FDA Approves Evista to Prevent Invasive Breast Cancer
The risk and benefits of the drug should be weighed carefully, due to increased risk of clots and other adverse effects
MONDAY, Sept. 17 (HealthDay News) -- The U.S. Food and Drug Administration has approved raloxifene (Evista) for the prevention of invasive breast cancer in high-risk, postmenopausal women as well as those postmenopausal women taking the drug to prevent osteoporosis.
The risks and the benefits of the drug, which is made by Eli Lilly and Company of Indianapolis, should be weighed carefully. Raloxifene can increase the risk of clots and death due to stroke, as well as hot flashes, leg cramps, joint pain and other side effects.
The approval was based on four clinical trials. In three of them, the drug was compared to placebo in 15,234 postmenopausal women. In those trials, the risk of invasive breast cancer was 44 to 71 percent lower in Evista users. In another trial of 19,747 high-risk women, raloxifene was no different than tamoxifen in terms of ability to reduce the risk of invasive breast cancer.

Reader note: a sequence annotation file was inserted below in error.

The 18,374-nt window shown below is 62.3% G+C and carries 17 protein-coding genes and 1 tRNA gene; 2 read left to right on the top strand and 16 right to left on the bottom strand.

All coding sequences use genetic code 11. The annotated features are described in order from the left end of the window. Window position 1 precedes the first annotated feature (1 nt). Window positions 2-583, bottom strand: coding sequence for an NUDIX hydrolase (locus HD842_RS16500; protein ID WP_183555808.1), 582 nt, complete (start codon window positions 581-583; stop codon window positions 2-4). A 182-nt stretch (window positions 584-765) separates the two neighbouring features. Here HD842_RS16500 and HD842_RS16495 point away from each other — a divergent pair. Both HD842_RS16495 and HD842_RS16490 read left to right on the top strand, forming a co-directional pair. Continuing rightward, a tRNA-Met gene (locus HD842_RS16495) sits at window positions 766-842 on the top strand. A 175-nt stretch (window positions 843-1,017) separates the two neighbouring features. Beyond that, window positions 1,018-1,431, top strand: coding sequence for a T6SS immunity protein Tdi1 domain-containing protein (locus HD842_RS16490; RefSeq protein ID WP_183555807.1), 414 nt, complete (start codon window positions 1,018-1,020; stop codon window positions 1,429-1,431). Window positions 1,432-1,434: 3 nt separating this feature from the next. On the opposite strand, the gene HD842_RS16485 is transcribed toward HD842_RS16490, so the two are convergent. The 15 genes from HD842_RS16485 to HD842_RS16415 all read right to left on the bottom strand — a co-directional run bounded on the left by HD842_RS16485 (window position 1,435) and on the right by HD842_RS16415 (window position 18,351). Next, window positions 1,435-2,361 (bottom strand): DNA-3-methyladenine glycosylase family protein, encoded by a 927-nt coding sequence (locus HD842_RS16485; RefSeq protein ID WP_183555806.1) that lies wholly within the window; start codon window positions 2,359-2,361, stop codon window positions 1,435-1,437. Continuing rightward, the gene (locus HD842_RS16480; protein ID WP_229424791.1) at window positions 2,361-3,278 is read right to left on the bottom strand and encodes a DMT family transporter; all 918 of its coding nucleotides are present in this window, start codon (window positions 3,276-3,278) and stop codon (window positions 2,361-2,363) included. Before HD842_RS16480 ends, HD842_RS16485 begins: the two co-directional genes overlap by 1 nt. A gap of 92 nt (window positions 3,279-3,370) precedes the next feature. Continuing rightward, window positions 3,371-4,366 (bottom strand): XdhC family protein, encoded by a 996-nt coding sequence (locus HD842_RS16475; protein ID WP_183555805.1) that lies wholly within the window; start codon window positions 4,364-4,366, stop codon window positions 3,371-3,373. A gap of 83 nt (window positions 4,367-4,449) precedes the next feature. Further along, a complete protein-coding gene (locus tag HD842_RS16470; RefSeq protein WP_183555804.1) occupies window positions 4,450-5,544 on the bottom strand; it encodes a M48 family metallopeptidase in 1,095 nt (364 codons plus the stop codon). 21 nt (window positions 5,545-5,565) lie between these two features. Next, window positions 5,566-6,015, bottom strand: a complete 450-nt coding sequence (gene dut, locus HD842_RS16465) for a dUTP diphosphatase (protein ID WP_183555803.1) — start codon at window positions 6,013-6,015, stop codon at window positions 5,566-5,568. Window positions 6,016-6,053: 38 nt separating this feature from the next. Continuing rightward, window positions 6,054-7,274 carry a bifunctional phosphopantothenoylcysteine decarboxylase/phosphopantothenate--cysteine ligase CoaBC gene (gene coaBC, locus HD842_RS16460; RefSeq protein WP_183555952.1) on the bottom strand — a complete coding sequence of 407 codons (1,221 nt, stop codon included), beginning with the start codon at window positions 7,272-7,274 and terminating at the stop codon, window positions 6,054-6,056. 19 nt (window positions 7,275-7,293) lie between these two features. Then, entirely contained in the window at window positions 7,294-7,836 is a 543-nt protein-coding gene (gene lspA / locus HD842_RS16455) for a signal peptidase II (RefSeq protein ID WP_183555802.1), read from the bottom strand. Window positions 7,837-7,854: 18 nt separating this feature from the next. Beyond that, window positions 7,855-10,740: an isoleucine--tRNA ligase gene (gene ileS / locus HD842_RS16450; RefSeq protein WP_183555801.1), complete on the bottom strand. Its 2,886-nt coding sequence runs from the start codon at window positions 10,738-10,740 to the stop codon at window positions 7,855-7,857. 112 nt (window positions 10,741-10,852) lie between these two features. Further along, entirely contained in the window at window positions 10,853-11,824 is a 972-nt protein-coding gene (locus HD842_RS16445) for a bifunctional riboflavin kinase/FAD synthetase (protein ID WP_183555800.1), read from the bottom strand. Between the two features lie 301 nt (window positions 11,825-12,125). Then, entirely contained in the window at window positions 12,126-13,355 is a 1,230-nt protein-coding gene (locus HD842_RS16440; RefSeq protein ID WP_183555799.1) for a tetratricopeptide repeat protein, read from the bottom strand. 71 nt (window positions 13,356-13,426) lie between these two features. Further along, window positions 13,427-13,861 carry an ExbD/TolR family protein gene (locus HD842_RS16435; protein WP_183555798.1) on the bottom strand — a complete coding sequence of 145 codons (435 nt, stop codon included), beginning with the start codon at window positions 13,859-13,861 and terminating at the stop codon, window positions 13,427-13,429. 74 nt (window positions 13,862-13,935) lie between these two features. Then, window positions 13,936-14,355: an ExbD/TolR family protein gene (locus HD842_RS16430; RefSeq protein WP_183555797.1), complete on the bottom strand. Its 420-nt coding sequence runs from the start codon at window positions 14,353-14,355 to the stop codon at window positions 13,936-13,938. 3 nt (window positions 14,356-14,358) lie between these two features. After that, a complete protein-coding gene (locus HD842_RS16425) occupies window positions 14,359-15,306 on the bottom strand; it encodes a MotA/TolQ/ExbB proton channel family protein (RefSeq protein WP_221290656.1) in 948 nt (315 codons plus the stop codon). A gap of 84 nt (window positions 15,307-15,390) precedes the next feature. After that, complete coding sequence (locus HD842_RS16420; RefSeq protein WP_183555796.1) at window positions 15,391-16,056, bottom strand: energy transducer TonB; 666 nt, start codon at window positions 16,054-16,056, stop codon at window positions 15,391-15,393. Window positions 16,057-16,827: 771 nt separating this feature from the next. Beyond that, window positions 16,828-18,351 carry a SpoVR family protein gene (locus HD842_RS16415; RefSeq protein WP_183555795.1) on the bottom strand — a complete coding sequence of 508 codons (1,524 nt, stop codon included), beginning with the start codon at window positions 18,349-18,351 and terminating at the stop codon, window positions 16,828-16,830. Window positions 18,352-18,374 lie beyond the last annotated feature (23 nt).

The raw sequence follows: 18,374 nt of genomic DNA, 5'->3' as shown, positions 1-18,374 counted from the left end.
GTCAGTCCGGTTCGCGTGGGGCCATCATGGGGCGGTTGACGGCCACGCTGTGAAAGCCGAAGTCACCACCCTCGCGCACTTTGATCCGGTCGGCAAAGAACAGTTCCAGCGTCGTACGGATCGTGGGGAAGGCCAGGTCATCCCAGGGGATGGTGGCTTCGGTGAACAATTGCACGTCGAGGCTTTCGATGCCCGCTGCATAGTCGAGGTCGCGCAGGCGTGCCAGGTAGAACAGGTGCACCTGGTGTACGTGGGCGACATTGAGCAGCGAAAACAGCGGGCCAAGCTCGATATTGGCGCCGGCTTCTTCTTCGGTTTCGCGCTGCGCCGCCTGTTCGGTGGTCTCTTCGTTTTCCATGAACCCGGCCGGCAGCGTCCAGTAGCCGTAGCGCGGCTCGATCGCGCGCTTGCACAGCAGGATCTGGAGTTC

"Today's action provides an important new option for women at heightened risk of breast cancer," said Steven Galson, M.D., M.P.H., director of FDA's Center for Drug Evaluation and Research, in a statement. "Because Evista can cause serious side effects, the benefits and risks of taking Evista should be carefully evaluated for each individual woman. Women should talk with their health care provider about whether the drug is right for them."